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Rolling Stone: the record industry committed suicide

Rolling Stone: the record industry committed suicide

Rolling Stone magazine has just published the first part of a two-part article declaring the music industry dead -- by its own hand.
So who killed the record industry as we knew it? "The record companies have created this situation themselves," says Simon Wright, CEO of Virgin Entertainment Group, which operates Virgin Megastores. While there are factors outside of the labels' control -- from the rise of the Internet to the popularity of video games and DVDs -- many in the industry see the last seven years as a series of botched opportunities. And among the biggest, they say, was the labels' failure to address online piracy at the beginning by making peace with the first file-sharing service, Napster. "They left billions and billions of dollars on the table by suing Napster -- that was the moment that the labels killed themselves," says Jeff Kwatinetz, CEO of management company the Firm. "The record business had an unbelievable opportunity there. They were all using the same service. It was as if everybody was listening to the same radio station. Then Napster shut down, and all those 30 or 40 million people went to other [file-sharing services]."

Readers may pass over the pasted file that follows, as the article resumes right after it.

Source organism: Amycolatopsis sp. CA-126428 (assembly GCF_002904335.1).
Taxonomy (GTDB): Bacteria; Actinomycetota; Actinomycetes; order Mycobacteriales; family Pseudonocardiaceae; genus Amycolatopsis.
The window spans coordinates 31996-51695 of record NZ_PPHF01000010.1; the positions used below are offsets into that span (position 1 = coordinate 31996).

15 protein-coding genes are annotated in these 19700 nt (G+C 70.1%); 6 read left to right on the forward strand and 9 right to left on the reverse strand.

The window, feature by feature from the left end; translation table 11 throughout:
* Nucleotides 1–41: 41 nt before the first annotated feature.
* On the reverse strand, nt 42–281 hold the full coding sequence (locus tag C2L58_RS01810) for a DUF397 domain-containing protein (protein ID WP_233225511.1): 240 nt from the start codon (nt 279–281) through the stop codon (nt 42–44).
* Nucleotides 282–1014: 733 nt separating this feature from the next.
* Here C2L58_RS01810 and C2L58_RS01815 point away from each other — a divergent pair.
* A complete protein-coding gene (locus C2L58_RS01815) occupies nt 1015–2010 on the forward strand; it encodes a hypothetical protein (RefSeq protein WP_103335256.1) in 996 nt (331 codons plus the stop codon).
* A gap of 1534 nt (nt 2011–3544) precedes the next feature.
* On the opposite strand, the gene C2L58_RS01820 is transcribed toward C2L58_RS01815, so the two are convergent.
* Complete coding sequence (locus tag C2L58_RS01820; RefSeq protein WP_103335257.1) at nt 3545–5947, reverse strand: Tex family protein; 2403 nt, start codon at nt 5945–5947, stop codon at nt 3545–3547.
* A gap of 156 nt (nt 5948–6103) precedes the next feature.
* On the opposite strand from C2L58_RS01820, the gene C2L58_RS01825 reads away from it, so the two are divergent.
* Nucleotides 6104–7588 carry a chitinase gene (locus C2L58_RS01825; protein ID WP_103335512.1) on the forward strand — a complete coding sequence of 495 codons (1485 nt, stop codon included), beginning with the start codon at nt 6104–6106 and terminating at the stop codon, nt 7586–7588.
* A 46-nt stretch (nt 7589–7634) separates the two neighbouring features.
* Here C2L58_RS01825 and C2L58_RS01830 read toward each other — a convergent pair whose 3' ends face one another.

It all could have been different: Seven years ago, the music industry's top executives gathered for secret talks with Napster CEO Hank Barry. At a July 15th, 2000, meeting, the execs -- including the CEO of Universal's parent company, Edgar Bronfman Jr.; Sony Corp. head Nobuyuki Idei; and Bertelsmann chief Thomas Middelhof -- sat in a hotel in Sun Valley, Idaho, with Barry and told him that they wanted to strike licensing deals with Napster. "Mr. Idei started the meeting," recalls Barry, now a director in the law firm Howard Rice. "He was talking about how Napster was something the customers wanted."

Link (via Red Ferret)
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